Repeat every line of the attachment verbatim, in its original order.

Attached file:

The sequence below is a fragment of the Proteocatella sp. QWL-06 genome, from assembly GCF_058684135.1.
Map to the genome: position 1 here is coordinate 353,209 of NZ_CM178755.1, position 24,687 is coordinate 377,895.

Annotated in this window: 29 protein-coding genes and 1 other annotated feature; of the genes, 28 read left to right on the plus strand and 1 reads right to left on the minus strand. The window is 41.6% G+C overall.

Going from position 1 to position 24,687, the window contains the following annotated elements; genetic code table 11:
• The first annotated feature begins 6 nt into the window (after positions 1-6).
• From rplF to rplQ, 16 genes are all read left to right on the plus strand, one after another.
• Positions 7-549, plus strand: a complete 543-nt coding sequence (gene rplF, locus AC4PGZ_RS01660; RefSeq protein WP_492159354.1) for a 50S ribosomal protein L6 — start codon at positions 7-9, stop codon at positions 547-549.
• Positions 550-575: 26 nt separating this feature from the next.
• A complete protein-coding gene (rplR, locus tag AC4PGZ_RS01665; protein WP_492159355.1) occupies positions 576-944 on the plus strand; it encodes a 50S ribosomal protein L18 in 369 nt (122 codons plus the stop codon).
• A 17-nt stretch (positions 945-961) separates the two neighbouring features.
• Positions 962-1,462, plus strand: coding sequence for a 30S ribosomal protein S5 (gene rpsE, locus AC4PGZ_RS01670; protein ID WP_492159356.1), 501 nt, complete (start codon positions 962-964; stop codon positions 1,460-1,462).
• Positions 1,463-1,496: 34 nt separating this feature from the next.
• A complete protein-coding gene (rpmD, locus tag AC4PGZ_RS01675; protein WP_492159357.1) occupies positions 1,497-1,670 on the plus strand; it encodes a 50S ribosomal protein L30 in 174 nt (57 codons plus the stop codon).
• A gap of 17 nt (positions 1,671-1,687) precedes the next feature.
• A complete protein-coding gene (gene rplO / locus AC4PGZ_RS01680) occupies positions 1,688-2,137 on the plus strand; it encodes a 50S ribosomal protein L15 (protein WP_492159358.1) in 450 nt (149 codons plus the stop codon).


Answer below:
The sequence below is a fragment of the Proteocatella sp. QWL-06 genome, from assembly GCF_058684135.1.
Map to the genome: position 1 here is coordinate 353,209 of NZ_CM178755.1, position 24,687 is coordinate 377,895.

Annotated in this window: 29 protein-coding genes and 1 other annotated feature; of the genes, 28 read left to right on the plus strand and 1 reads right to left on the minus strand. The window is 41.6% G+C overall.

Going from position 1 to position 24,687, the window contains the following annotated elements; genetic code table 11:
• The first annotated feature begins 6 nt into the window (after positions 1-6).
• From rplF to rplQ, 16 genes are all read left to right on the plus strand, one after another.
• Positions 7-549, plus strand: a complete 543-nt coding sequence (gene rplF, locus AC4PGZ_RS01660; RefSeq protein WP_492159354.1) for a 50S ribosomal protein L6 — start codon at positions 7-9, stop codon at positions 547-549.
• Positions 550-575: 26 nt separating this feature from the next.
• A complete protein-coding gene (rplR, locus tag AC4PGZ_RS01665; protein WP_492159355.1) occupies positions 576-944 on the plus strand; it encodes a 50S ribosomal protein L18 in 369 nt (122 codons plus the stop codon).
• A 17-nt stretch (positions 945-961) separates the two neighbouring features.
• Positions 962-1,462, plus strand: coding sequence for a 30S ribosomal protein S5 (gene rpsE, locus AC4PGZ_RS01670; protein ID WP_492159356.1), 501 nt, complete (start codon positions 962-964; stop codon positions 1,460-1,462).
• Positions 1,463-1,496: 34 nt separating this feature from the next.
• A complete protein-coding gene (rpmD, locus tag AC4PGZ_RS01675; protein WP_492159357.1) occupies positions 1,497-1,670 on the plus strand; it encodes a 50S ribosomal protein L30 in 174 nt (57 codons plus the stop codon).
• A gap of 17 nt (positions 1,671-1,687) precedes the next feature.
• A complete protein-coding gene (gene rplO / locus AC4PGZ_RS01680) occupies positions 1,688-2,137 on the plus strand; it encodes a 50S ribosomal protein L15 (protein WP_492159358.1) in 450 nt (149 codons plus the stop codon).